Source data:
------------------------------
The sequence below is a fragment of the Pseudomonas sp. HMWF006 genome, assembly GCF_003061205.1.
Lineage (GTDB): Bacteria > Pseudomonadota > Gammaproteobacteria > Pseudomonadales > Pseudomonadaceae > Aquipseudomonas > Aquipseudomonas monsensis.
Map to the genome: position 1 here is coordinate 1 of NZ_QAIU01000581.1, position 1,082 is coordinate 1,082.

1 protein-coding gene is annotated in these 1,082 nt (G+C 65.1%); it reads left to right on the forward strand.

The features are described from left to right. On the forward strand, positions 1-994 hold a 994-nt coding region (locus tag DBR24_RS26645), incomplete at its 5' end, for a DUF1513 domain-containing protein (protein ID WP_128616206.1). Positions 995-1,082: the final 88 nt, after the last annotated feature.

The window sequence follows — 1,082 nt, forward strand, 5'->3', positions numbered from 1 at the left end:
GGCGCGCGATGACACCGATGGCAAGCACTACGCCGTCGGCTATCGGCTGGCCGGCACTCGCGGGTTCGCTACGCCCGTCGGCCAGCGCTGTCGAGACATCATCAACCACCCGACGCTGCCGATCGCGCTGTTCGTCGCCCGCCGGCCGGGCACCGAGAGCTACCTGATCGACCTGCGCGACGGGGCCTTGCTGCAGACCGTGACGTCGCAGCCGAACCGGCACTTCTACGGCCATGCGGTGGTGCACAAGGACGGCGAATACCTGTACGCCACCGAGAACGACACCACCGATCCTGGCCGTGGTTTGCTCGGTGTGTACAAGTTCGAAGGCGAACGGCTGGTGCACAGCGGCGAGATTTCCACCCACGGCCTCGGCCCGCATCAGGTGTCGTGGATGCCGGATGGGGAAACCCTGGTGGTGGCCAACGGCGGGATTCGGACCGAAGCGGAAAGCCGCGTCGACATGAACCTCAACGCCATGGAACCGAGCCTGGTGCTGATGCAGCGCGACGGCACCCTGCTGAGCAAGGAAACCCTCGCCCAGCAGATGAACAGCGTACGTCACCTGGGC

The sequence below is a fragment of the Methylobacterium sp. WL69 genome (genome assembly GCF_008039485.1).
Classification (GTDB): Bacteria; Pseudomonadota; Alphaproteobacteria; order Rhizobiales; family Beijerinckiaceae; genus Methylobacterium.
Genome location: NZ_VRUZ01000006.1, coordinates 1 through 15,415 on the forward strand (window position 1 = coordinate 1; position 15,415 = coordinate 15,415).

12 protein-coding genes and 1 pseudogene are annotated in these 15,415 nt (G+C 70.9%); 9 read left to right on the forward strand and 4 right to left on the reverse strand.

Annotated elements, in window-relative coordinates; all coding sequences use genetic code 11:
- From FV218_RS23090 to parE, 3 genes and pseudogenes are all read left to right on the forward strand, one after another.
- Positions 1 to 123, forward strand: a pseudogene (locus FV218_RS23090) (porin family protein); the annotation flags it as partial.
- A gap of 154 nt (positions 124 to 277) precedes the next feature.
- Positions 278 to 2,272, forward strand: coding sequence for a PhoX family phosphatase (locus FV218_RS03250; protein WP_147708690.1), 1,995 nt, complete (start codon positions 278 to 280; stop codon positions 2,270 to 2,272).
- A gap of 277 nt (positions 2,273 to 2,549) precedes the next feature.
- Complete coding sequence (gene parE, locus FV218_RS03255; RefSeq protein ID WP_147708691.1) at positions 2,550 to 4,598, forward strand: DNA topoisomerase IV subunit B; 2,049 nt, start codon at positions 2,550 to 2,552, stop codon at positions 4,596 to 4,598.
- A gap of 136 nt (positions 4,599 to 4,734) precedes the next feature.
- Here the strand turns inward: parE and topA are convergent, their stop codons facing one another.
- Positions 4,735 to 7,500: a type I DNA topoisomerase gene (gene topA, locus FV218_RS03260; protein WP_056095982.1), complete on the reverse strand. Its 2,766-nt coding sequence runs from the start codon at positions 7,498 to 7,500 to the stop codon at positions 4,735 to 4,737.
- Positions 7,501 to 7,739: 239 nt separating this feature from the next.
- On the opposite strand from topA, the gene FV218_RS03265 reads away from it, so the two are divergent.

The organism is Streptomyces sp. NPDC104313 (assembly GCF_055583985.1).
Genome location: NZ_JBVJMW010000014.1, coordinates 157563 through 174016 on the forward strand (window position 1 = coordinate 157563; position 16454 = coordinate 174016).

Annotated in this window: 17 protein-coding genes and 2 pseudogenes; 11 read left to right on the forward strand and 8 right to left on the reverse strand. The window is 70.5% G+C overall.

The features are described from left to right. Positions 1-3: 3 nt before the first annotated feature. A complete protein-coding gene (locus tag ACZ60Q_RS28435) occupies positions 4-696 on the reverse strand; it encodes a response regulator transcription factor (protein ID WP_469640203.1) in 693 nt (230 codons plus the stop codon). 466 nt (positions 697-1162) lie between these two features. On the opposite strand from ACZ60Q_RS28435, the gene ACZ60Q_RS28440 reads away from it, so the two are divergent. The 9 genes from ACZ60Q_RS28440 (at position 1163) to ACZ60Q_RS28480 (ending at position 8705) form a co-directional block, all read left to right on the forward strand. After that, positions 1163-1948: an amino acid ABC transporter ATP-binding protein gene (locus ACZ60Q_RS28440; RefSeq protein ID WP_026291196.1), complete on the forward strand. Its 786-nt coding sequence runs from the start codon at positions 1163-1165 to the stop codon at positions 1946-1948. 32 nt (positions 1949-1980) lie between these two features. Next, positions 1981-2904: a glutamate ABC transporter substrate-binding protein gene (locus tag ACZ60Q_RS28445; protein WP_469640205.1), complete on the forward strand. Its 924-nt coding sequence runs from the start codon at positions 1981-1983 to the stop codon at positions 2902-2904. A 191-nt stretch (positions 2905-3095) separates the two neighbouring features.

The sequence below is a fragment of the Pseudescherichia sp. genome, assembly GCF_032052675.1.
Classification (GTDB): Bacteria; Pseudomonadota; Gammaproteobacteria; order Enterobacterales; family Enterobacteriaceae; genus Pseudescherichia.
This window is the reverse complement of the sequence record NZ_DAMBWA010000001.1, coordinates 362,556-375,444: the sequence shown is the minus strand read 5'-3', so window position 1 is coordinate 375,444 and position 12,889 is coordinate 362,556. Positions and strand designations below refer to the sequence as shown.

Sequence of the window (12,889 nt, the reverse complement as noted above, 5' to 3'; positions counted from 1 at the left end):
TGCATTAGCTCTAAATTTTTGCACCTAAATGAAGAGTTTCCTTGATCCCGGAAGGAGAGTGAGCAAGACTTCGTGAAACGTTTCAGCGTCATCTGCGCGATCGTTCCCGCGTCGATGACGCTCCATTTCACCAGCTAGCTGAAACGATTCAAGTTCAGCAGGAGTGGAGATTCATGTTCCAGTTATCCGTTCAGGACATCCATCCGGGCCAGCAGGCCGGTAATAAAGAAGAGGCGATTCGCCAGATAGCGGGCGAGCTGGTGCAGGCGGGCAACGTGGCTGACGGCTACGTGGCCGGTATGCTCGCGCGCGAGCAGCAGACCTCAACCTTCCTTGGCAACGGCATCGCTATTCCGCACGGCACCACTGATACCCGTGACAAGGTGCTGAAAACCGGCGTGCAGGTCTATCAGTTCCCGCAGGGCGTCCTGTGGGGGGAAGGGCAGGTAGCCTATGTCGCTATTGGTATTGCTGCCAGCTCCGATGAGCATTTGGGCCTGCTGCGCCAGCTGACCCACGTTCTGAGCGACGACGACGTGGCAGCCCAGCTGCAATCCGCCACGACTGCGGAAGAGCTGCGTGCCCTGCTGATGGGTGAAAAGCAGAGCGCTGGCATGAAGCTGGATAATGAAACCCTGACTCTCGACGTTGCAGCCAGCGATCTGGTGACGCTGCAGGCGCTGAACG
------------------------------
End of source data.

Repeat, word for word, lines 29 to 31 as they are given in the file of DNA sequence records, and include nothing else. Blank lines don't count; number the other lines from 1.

Classification (GTDB): Bacteria; Pseudomonadota; Gammaproteobacteria; order Enterobacterales; family Enterobacteriaceae; genus Pseudescherichia.
This window is the reverse complement of the sequence record NZ_DAMBWA010000001.1, coordinates 362,556-375,444: the sequence shown is the minus strand read 5'-3', so window position 1 is coordinate 375,444 and position 12,889 is coordinate 362,556. Positions and strand designations below refer to the sequence as shown.

Sequence of the window (12,889 nt, the reverse complement as noted above, 5' to 3'; positions counted from 1 at the left end):